• If you are satisfied that the facility is of high quality, continue to go there on a regular basis so that your mammograms can be compared from year to year.
  • If you are going to a facility for the first time, bring a list of the places, dates of mammograms, biopsies, or other breast treatments you have had before.
  • If you have had mammograms at another facility, you should make every attempt to get those mammograms to bring with you to the new facility (or have them sent there) so that they can be compared to the new ones.
  • Try to schedule your mammogram at a time of the month when your breasts are not tender or swollen to help reduce discomfort and assure a good picture. Try to avoid the week right before your period.
  • On the day of the exam, don't wear deodorant or antiperspirant. Some of these contain substances that can interfere with the reading of the mammogram by appearing on the x-ray film as white spots.
  • You may find it easier to wear a skirt or pants, so that you'll only need to remove your blouse for the exam.
  • Schedule your mammogram when your breasts are not tender or swollen to help reduce discomfort and to ensure a good picture. Try to avoid the week just before your period.
  • Always describe any breast symptoms or problems that you are having to the technologist who is doing the mammogram. Be prepared to describe any medical history that could affect your breast cancer risk -- such as prior surgery, hormone use, or family or personal history of breast cancer. Also discuss any new findings or problems in your breasts with your doctor or nurse before having a mammogram.
  • If you do not hear from your doctor within 10 days, do not assume that your mammogram result was normal. Call your doctor or the facility.

What to expect when you get a mammogram

  • Having a mammogram requires that you undress above the waist. The facility will give you a wrap to wear.
  • A technologist will be there to position your breasts for the mammogram. Most technologists are women. You and the technologist are the only ones in the room during the mammogram.
  • To get a high-quality mammogram picture, it is necessary to flatten the breast slightly. The technologist places the breast on the mammogram machine's lower plate, which is made of metal and has a drawer to hold the x-ray film or the camera to produce a digital image. The upper plate, made of plastic, is lowered to compress the breast for a few seconds while the picture is taken.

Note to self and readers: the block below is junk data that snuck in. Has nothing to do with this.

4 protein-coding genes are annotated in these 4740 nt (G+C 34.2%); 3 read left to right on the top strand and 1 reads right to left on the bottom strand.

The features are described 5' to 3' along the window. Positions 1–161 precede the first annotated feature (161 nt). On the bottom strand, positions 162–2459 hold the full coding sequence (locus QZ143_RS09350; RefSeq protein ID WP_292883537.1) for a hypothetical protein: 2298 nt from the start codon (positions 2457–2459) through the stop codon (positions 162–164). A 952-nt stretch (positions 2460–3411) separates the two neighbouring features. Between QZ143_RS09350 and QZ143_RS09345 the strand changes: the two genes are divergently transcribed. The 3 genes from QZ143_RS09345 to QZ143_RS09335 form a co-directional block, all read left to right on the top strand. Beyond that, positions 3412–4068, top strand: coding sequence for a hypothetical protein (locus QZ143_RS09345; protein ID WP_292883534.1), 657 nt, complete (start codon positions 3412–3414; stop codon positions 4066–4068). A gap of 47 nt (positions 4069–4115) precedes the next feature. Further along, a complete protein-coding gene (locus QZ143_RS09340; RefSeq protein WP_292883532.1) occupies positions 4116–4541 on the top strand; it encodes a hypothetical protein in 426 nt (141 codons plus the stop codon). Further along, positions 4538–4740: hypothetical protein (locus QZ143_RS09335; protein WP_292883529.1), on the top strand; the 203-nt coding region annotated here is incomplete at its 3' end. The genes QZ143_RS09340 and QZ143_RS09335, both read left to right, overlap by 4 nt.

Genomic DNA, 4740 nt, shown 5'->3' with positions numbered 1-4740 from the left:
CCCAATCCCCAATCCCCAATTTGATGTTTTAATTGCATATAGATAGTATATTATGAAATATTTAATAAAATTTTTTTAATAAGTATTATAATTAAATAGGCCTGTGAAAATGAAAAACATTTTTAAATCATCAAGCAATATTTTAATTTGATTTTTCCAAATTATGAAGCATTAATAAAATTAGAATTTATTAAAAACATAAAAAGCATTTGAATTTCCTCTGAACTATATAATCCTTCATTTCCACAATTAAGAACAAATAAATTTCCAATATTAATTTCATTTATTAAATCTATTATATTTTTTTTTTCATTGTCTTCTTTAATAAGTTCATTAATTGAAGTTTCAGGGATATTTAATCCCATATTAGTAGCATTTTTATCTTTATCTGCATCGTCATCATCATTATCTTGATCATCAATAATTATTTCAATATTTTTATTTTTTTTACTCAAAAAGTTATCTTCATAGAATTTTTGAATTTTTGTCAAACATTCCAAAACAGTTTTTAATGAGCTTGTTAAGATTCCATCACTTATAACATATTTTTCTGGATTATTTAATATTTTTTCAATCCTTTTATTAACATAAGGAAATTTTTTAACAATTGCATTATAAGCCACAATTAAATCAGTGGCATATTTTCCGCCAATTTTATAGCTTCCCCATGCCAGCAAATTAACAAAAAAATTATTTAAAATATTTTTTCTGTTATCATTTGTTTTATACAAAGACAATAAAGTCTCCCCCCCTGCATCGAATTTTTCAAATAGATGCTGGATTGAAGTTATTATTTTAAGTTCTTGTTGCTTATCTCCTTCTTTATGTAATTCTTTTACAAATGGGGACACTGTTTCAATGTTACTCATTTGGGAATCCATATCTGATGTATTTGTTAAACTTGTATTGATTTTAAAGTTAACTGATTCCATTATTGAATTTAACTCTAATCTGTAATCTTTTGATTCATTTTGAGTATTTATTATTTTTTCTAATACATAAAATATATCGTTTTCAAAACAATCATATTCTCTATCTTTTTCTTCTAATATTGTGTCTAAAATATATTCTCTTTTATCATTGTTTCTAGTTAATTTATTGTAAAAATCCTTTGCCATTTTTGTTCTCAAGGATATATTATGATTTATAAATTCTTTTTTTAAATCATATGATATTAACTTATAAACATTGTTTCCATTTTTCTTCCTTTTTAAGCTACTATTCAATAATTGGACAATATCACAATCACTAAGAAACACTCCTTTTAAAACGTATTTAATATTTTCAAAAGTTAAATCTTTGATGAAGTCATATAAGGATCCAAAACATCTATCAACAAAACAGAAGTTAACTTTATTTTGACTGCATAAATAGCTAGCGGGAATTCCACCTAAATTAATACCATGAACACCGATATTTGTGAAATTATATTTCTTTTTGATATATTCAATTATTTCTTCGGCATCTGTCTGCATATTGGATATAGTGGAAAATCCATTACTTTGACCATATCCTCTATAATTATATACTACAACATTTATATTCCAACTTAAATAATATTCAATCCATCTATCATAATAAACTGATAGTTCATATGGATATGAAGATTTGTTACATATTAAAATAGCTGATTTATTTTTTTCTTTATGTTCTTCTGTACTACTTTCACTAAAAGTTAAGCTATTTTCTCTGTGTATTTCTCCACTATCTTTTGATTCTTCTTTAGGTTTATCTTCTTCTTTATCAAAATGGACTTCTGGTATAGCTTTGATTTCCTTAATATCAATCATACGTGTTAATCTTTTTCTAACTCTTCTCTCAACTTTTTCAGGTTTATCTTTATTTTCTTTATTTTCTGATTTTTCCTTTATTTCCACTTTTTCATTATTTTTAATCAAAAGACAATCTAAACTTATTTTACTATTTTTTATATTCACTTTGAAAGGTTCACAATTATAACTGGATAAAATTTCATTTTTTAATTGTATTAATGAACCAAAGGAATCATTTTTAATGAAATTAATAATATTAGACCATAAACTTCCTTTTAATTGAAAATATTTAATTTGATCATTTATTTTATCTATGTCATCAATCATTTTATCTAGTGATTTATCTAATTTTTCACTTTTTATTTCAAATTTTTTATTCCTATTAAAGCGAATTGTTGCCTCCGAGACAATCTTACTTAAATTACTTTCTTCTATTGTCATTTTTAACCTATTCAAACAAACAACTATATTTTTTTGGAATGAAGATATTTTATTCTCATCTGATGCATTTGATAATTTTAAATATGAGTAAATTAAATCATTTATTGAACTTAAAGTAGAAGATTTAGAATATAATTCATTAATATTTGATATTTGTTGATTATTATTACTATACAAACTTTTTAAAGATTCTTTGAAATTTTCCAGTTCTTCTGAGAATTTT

• The whole procedure takes about 20 minutes. The actual breast compression only lasts a few seconds.
  • You may feel some discomfort when your breasts are compressed, and for some women compression can be painful. Try not to schedule a mammogram when your breasts are likely to be tender, as they may be just before or during your period.
  • All mammogram facilities are now required to send your results to you within 30 days. Generally, you will be contacted within 5 working days if there is a problem with the mammogram.
  • Only 2 to 4 screening mammograms of every 1,000 lead to a diagnosis of cancer. About 10% of women who have a mammogram will require more tests, and most will only need an additional mammogram. Don't panic if this happens to you. Only 8% to 10% of those women will need a biopsy, and most (80%) of those biopsies will not be cancer.

If you are a woman and age 40 or over, you should get a mammogram every year. You can schedule the next one while you're there at the facility. Or, you can ask for a reminder to schedule it as the date gets closer.

For more information on mammograms and other imaging tests for early detection and diagnosis of breast diseases, refer to the American Cancer Society document, Mammograms and Other Breast Imaging Procedures.

 

Source: American Cancer Society

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Greg Cryns
The Compleat Mother Magazine